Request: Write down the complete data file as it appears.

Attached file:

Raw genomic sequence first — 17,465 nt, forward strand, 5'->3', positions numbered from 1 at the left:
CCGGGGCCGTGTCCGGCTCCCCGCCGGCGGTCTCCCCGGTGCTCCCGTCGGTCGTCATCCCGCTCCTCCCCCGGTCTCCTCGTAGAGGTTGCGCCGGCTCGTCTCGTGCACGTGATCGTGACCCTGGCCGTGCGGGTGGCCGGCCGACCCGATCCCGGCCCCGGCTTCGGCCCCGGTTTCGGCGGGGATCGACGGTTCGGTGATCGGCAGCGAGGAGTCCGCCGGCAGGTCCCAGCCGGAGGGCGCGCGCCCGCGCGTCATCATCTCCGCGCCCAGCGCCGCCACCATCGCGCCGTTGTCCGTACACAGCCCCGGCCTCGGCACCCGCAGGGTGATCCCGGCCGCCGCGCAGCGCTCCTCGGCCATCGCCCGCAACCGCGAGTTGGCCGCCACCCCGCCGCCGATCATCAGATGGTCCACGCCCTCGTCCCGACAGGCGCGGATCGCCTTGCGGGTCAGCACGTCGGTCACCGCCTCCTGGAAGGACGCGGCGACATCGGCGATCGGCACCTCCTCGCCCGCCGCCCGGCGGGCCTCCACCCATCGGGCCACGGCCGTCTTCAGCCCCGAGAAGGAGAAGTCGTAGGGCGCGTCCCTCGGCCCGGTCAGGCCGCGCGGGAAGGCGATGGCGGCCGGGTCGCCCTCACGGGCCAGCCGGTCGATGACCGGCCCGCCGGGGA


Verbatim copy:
Raw genomic sequence first — 17,465 nt, forward strand, 5'->3', positions numbered from 1 at the left:
CCGGGGCCGTGTCCGGCTCCCCGCCGGCGGTCTCCCCGGTGCTCCCGTCGGTCGTCATCCCGCTCCTCCCCCGGTCTCCTCGTAGAGGTTGCGCCGGCTCGTCTCGTGCACGTGATCGTGACCCTGGCCGTGCGGGTGGCCGGCCGACCCGATCCCGGCCCCGGCTTCGGCCCCGGTTTCGGCGGGGATCGACGGTTCGGTGATCGGCAGCGAGGAGTCCGCCGGCAGGTCCCAGCCGGAGGGCGCGCGCCCGCGCGTCATCATCTCCGCGCCCAGCGCCGCCACCATCGCGCCGTTGTCCGTACACAGCCCCGGCCTCGGCACCCGCAGGGTGATCCCGGCCGCCGCGCAGCGCTCCTCGGCCATCGCCCGCAACCGCGAGTTGGCCGCCACCCCGCCGCCGATCATCAGATGGTCCACGCCCTCGTCCCGACAGGCGCGGATCGCCTTGCGGGTCAGCACGTCGGTCACCGCCTCCTGGAAGGACGCGGCGACATCGGCGATCGGCACCTCCTCGCCCGCCGCCCGGCGGGCCTCCACCCATCGGGCCACGGCCGTCTTCAGCCCCGAGAAGGAGAAGTCGTAGGGCGCGTCCCTCGGCCCGGTCAGGCCGCGCGGGAAGGCGATGGCGGCCGGGTCGCCCTCACGGGCCAGCCGGTCGATGACCGGCCCGCCGGGGA